across the street piles drivers hammer poles into the ground
the jibs of tower cranes are turning like the hands of a clock
because a Bible Museum is getting built right across the street
I’m looking out an office window     having ramen and checking facebook
when suddenly on a sidebar up pops with the clickbait
“KATY PERRY HAS TAKEN A SPILL FROM HER SEGWAY AT BURNING MAN!”
Lana Turner collapsed and Keith Richards snorted his Dad’s ashes
and Susan Sarandon carried Timothy Leary's ashes in a Burning Man
ceremony and now this     I have never been on a Segway
never been to Burning Man it sounds too much like a party
where everyone knows each other but I don’t know anyone
and though I have behaved badly it never involved
snorting a close relative or building a museum or having enough money
but I could lie around all day and not feel bad about it at all
I love reading and napping especially reading and napping with you
Oh Katy Perry you’re going to be okay but what     what     will become of us?

* * *
Kama Sutra For Older Couples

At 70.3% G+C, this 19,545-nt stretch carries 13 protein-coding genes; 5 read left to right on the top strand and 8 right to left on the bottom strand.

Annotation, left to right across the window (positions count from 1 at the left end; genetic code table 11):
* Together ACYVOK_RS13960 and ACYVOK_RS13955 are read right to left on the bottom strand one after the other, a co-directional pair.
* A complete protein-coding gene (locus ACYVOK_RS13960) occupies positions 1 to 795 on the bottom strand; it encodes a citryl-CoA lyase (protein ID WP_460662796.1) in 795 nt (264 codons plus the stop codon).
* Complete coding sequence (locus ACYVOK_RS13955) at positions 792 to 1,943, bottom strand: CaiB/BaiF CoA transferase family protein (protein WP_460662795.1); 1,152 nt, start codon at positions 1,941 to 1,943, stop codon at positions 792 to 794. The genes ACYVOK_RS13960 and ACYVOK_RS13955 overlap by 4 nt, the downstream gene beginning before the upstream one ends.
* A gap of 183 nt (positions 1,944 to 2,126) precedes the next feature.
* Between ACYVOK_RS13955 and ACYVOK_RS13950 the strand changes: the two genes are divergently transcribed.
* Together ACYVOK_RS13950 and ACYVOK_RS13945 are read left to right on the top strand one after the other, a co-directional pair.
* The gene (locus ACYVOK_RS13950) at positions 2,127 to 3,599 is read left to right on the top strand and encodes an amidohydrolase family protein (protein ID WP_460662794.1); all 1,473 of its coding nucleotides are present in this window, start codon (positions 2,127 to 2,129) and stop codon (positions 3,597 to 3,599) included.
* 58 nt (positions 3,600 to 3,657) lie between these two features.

When a man lies on his stomach with his limbs akimbo, snoring, 
            and the woman sits up and watches A Game of Thrones on her 
            laptop, that is called The Beached Walrus.

When a woman is lying comfortably on her left side and the man reaches
over her to grab her chocolate chip cookie but then hits her 
in the eye with his elbow, that is known as The Clumsy Fox.

When a man lies on his side, immobile, and the woman lies
between the man and the wall, that is called The Trapped Bladder.

When a woman is curled up with her hands under her cheek and the man 
            gets out of bed to get a “glass of water,” that is known as The Spy 
            Who Wanted a Slice of Cake.

When a woman is trying to read, and the man turns from one side
to the other repeatedly, that is called The Annoying Fish.

When the family dog is sleeping between the man and the woman, and the
man is pushed closer and closer to the edge of the bed, that is known as The Roadrunner Tricks the Coyote Again.

When a man is in the bathroom brushing his teeth with the water running
and the woman asks him a question from the bedroom which he cannot hear, that is called The Deaf Husband.

When the man and woman lie next to each other, and the phone on
            the other side of the room rings, that is called The Mexican Standoff.

And when a man and a woman face each other, arms and legs tangled
together, and talk of inconsequential things, and make each other laugh deep into the night, this is known as The Marital Bliss For Realz.

* * *